Malone is even more of a caricature than his son, depicted as he is as a robber-baron in the capitalistic world. It is the Fabian Shaw who comes to the fore in the dramatic characterization here. In his first reported public speech delivered in January 1885, before the Industrial Remuneration Society, Shaw grouped the capitalist speculator with the burglar and the gouging landlord: "all three inflict on community an injury of precisely the same nature."
Malone is described in anything but complimentary terms. He is a man who is "vulgar in his finery"; a "bullet cheeked man with a red complexion, stubby hair, smallish eyes, a hard mouth that folds down at the corners, and a dogged chin"; "he has the self-confidence of one who has made money, and something of the truculence of one who has made it in a brutalizing struggle." In the play, his materialism is specifically shown by his insistence that his son's marriage must "show social profit somewhere." He is the largest shareholder in Mendoza, Ltd., the brigand's enterprise. Understandably, Tanner, himself a benefactor under the capitalistic system and one who cheerfully remarked that he lived by robbing the poor, knows that these two will get along famously.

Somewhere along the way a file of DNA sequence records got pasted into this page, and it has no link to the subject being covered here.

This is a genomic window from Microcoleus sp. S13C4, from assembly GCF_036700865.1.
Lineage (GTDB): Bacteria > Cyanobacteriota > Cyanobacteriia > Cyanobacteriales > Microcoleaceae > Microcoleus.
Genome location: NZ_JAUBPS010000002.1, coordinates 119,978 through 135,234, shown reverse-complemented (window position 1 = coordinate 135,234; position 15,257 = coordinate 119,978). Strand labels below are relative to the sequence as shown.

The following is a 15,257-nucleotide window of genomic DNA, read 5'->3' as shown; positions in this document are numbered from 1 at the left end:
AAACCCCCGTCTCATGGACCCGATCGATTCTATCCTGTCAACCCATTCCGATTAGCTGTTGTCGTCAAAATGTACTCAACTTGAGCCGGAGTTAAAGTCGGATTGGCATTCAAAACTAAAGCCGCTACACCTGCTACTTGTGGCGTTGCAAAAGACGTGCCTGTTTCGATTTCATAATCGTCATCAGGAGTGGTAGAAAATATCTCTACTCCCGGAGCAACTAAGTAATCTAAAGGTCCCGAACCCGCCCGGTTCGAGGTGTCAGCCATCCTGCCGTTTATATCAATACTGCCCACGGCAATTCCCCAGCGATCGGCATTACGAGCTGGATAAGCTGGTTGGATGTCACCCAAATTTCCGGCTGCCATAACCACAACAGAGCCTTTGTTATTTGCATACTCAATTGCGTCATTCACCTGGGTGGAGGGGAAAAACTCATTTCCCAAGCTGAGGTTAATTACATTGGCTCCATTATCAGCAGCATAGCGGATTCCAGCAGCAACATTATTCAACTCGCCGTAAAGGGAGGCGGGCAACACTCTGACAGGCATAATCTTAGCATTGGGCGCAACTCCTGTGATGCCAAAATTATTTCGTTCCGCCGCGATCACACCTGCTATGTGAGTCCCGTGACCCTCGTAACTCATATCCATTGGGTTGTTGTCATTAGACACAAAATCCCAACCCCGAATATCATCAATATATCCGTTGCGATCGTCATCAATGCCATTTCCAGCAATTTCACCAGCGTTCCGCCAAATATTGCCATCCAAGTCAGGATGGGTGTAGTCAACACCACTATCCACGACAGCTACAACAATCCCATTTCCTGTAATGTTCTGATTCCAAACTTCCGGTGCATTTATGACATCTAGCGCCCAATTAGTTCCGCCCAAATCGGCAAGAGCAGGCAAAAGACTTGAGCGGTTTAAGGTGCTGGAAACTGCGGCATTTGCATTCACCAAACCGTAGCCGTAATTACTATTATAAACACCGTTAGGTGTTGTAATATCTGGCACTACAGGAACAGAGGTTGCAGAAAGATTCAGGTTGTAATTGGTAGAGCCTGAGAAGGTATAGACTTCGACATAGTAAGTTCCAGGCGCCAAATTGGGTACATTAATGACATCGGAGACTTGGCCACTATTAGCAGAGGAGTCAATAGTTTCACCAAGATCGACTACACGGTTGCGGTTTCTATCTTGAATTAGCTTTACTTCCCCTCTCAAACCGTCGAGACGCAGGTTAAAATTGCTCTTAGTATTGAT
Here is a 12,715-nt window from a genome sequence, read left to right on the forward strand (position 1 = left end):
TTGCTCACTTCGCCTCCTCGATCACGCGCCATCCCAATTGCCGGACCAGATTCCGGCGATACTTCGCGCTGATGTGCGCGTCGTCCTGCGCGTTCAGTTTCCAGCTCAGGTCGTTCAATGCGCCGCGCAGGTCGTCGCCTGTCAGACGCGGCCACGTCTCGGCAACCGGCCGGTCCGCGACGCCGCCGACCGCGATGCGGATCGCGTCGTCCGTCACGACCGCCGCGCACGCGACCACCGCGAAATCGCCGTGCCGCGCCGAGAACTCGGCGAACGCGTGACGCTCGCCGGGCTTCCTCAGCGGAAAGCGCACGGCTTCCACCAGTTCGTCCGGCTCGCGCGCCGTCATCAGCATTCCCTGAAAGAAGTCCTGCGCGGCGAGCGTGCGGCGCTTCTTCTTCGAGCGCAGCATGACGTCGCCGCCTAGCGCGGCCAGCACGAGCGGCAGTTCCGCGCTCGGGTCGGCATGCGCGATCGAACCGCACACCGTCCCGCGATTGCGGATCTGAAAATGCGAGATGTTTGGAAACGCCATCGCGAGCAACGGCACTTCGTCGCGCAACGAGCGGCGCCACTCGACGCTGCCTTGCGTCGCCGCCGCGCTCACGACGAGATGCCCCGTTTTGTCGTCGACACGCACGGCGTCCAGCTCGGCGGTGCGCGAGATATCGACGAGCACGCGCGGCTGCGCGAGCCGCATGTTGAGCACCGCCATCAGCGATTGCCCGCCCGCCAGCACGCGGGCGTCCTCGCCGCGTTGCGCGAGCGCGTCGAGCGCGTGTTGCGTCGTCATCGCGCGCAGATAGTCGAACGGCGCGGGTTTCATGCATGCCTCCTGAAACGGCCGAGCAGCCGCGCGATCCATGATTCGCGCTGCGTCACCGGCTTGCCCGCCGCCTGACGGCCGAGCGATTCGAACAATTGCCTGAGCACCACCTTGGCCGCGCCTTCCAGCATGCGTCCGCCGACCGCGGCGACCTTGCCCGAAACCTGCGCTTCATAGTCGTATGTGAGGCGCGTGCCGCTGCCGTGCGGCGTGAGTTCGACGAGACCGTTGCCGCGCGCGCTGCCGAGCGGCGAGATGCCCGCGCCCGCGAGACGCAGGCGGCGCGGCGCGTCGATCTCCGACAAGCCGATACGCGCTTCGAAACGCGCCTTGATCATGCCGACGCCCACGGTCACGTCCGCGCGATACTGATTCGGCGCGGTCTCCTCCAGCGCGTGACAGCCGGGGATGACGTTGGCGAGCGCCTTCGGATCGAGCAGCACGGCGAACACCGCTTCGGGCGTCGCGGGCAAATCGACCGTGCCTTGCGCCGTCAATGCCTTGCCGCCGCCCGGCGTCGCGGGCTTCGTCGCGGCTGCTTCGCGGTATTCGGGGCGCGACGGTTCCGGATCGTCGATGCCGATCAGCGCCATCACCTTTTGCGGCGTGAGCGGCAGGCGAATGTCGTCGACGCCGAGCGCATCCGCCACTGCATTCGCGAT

But Violet calls Malone a romantic and has little difficulty in winning him over to her point of view. In the sense that, as Shaw believed, an individual's frantic pursuit of money and more money is the evasion of true reality, Malone is indeed a romanticist. His obsession that his son marry someone "with a handle to her name" is a manifestation of this form of romanticism.